Skip to main content

Using wastewater to grow crops can address water scarcity in agriculture(downtoearth,)



Judicious use of wastewater to grow crops will help solve water scarcity in the agriculture sector. At a time when we need to produce more food to feed an ever-increasing population, wastewater can be used by farmers either directly through irrigation, and indirectly by recharging aquifers.

Using wastewater in the backdrop of water scarcity due to climate change formed the basis of talks in Berlin during the annual Global Forum for Food and Agriculture.

“…globally, only a small proportion of treated wastewater is being used for agriculture, most of it municipal wastewater. But (an) increasing numbers of countries—Egypt, Jordan, Mexico, Spain and the United States, for example—have been exploring the possibilities as they wrestle with mounting water scarcity,” says Marlos De Souza, senior officer with the Food and Agriculture Organization’s (FAO) land and water division.

Managing a critical resource wisely

Water is vital for food production and climate change threatens this most precious resource. At present, agriculture accounts for 70 per cent of global freshwater withdrawals and more than 90 percent of its consumptive use. Population as well as economic expansion are placing enormous burden on freshwater resources. The overall rate of groundwater withdrawals is steadily increasingly by 1 per cent per year since the 1980s. Over the years, groundwater has been used by farmers to grow crops, resulting in aquifer depletion, groundwater pollution and soil salinisation.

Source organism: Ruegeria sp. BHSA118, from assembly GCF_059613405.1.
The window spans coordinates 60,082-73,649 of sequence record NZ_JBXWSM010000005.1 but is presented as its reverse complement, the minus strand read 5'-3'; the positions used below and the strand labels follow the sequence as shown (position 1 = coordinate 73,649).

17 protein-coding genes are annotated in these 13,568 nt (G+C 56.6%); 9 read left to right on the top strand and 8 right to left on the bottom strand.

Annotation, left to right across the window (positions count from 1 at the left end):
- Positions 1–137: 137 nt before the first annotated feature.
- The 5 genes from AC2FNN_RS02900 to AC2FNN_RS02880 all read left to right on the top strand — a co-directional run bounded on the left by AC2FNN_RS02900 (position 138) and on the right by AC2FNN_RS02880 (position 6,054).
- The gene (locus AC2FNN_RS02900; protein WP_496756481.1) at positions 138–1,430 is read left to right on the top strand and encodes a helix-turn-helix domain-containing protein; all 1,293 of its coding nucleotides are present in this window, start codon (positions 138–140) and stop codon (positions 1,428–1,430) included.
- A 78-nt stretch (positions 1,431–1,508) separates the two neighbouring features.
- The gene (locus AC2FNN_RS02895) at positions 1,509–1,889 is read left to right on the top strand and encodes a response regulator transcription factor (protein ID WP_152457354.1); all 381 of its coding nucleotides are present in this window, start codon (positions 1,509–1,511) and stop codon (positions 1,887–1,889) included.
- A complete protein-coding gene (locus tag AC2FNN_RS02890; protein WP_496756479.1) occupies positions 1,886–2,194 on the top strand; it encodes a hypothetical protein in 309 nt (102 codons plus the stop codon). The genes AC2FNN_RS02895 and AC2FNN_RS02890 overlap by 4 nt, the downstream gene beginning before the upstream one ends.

Key facts
Two litres of water are often sufficient for daily drinking purposes but it takes about 3,000 litres to produce the daily food needs of a person
Globally, groundwater provides around 50 per cent of all drinking water and 43 per cent ofall agricultural irrigation
Irrigated agriculture accounts for 20 per cent of the total cultivated land but contributes 40 per cent of the total food produced worldwide
FAO estimates that irrigated land in developing countries will increase by 34 per cent by 2030, but the amount of water used by agriculture will increase by only 14 per cent, thanks to improved irrigation management and practices
A report points out that as water scarcity is growing globally, salinisation, pollution of water courses and bodies and degradation of water-related ecosystems are rising. Large lakes and inland seas are shrinking and wetlands are vanishing.

“Water scarcity is pretty big issue…with increasing population, changing diets and increasing competition for water resources and water services, water scarcity will be more widespread,” Olcay Ünver, deputy director of FAO’s land and water division, says.

In the face of climate change and water scarcity, farmers have to look for alternative ways to grow crops. Wastewater is a valuable and an untapped resource till now in many countries. It can prove beneficial for agriculture, agroforestry and forestry sectors and help achieve food security, but only after it has been properly treated. Wastewater is rich in nutrients, making it a good fertilizer.

Over the years multipurpose dams have often served the needs of the agriculture sector. While potential for building new dams still exists in some regions, most of the suitable sites are already in use and the development of new ones is being increasingly questioned in the face of environmental consequences.

Water scarcity is present in all regions of the world. Around 2 billion people living in the world’s drylands are especially vulnerable to the impacts of climate change, such as drought and water insecurity.